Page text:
Securing finance documents

Those working in finance are in a bit of a difficult spot when it comes to documents. The information they handle is often very sensitive, but at the same time must be shared with multiple outside parties. This is not something they can even get around, as investors, analysts, and auditors must be able to view the information to do their jobs.

The software community has long been selling solutions to make sharing documents easier. Cloud storage has become a mainstay in businesses in recent years, along with additional backup and synchronization services to maintain resilience.

Unfortunately, while they do this, and do it relatively well, few cloud storage services provide the tools to effectively protect documents during the sharing process. While SSL protects information in transit, it does nothing to address what the recipient can do with the document after it has been shared with them.

When personal data is being stored, often including things like criminal and healthcare records, this isn’t enough. With GDPR, ISO 27001, Safe Harbor, and more, it’s vital than ever that companies adequately protect this data, and prevent it from being leaked or misused. Failing to make proportional and reasonable efforts to keep documents safe could lead to a hefty fine.

Document Security Solutions to avoid

Many document security solutions purport to keep documents safe, and there are several misconceptions about what kind of protection they provide. Perhaps the most misunderstood of these is encryption. Like SSL, strong encryption will protect your document in transit. It will also protect it before you send it, when it’s sitting on your PC.

The problem arises when your document reaches a recipient. They need some way to open it, which means you have to provide a method to decrypt it. This often comes in the form of a password (which can be guessed or intercepted), or a certificate (which comes with its own challenges). To make things worse, as soon as the recipient decrypts the document, it can be copied, shared with others, modified, or otherwise misused without your knowledge. Using solely encryption, therefore, is unlikely to appease regulators.

Adobe Acrobat encryption

Several paid solutions have surfaced as a result of this shortcoming. One that sounds promising initially is Adobe Acrobat, which on the surface appears to protect essential finance-related PDF files. The reality, sadly, is that while Acrobat delivers additional permissions on top of encryption to stop printing or copying, these permissions are trivially bypassed by simply opening the PDF on a platform that doesn’t enforce them. Worse, these permissions and Adobe’s encryption relies on passwords, which are cracked easily when short and hard to remember when complex. Due to flaws in the implementation of its encryption, it can also often be bypassed without entering the password via the use of paid password recovery tools.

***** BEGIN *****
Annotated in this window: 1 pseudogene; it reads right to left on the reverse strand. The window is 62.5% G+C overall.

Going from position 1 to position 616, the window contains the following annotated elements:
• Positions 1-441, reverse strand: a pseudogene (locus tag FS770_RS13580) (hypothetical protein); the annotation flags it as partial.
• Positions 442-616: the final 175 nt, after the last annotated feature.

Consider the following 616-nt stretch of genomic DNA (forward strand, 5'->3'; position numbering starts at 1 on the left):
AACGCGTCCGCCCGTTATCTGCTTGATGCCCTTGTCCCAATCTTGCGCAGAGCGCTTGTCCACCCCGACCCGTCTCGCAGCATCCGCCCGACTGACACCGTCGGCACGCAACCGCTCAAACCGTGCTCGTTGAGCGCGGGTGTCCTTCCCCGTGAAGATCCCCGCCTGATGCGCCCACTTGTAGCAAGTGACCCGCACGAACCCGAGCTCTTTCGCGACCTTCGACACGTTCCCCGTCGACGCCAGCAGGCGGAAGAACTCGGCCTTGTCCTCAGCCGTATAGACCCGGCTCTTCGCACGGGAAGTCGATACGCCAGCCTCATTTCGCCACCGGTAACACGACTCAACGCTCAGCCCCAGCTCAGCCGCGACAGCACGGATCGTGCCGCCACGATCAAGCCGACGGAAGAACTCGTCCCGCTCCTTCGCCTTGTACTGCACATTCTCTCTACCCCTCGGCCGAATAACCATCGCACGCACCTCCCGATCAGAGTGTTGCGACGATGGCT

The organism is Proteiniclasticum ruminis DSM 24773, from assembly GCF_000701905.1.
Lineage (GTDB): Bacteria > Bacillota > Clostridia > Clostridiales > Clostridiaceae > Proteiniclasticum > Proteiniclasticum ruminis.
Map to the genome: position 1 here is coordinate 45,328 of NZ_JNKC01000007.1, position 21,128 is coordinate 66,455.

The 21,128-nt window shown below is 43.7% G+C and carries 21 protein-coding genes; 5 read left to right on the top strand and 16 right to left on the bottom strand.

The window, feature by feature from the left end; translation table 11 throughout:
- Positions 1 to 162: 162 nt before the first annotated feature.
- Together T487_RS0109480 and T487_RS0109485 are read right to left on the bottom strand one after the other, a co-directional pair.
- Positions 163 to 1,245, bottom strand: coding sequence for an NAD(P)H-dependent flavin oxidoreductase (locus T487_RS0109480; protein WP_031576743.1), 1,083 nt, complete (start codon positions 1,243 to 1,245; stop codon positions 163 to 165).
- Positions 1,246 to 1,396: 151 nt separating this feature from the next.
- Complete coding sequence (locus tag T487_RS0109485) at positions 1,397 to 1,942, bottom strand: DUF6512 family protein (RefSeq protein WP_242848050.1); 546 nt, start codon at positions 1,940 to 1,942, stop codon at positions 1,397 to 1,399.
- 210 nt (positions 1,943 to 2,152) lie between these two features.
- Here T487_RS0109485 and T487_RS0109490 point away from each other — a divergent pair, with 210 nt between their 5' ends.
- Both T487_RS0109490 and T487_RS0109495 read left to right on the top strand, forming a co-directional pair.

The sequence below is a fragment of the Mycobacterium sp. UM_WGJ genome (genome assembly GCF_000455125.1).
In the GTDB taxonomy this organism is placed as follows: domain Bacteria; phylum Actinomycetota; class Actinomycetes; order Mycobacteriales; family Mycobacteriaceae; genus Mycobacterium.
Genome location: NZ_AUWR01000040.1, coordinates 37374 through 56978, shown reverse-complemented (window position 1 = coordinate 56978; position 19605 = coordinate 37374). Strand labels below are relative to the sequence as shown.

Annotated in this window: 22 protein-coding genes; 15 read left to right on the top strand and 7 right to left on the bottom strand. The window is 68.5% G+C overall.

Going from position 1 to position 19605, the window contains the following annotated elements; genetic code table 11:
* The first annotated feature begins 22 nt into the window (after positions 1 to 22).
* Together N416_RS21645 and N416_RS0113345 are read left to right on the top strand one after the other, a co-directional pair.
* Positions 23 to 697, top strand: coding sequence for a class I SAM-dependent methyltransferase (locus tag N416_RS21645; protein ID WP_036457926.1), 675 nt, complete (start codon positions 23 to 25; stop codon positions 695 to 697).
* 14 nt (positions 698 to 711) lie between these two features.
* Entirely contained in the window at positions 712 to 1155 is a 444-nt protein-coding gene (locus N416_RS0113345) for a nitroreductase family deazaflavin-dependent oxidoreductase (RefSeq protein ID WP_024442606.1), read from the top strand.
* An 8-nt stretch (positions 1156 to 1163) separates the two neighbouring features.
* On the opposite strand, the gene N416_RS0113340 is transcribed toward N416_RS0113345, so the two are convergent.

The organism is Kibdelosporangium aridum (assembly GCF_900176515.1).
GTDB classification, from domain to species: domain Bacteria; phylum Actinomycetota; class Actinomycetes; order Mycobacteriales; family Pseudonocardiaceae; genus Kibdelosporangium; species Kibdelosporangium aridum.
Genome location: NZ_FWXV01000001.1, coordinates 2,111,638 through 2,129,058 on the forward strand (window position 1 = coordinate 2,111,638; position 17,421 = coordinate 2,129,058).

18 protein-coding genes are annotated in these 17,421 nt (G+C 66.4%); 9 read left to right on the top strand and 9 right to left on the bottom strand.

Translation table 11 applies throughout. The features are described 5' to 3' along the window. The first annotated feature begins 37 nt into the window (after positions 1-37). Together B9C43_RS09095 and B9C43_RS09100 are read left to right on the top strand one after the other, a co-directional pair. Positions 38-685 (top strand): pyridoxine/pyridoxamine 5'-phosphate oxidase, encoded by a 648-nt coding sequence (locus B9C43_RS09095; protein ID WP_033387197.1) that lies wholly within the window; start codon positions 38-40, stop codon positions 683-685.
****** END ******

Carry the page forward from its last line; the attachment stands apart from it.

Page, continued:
Secure data rooms

So-called secure data rooms are admittedly a step up from this, but not a big one. The idea of a secure data room is that a company rents dedicated server space for sharing documents with outside clients. This typically requires a password to access and can pair it with additional security such as IP address monitoring or two-factor authentication.

This system still presents several problems, though:  

  1. Typically, multiple users can log in with the same credentials — meaning login information can be shared with an outside party. 
  2. Usually, documents are decrypted on the server and then passed to the recipient using SSL. As browsers store temporary files, it’s possible that the end-user will be able to access a decrypted version of the document in the cache. 
  3. Finally, there isn’t any software on the recipient’s PC to enforce additional controls. Browsers alone struggle to protect against copying via printing to a file or screen grabbing, meaning that information can still be taken outside of your “secure” environment with ease.

All of this doesn’t even mention the usability problems of such a solution, like users needing to be online.

Is document DRM the answer?

Instead of utilizing Adobe encryption or a secure data room, financial advisors should consider a document DRM solution. DRM solutions provide a major advantage in that they protect the document not just in transit and at rest, but after the document has been opened by the recipient.

Through a combination of secure viewer applications, licenses, and strong encryption, document DRM solutions can provide the following functionality:

  • Copying, editing, and printing protection
  • Screengrab prevention
  • Expiry and self-destruct mechanisms based on opens, prints, or time
  • Dynamic watermarks to identify and dissuade sharing by recipients
  • Locking to a specific device or location
  • Document tracking for printing, viewing, location, and more
  • API for automatic protection and delivery
  • No passwords or certificates to manage

Does a DRM solution make it impossible for an attacker to gain access to financial documents? No. DRM is designed to protect documents after the creation process and does little to protect them during.  However, DRM solutions are likely the best bet when it comes to protecting documents that are leaving your organization. In combination with good general security practices and other solutions, they can drastically reduce the chance personal information will leak and represent a clear effort to protect customers and the business’ data.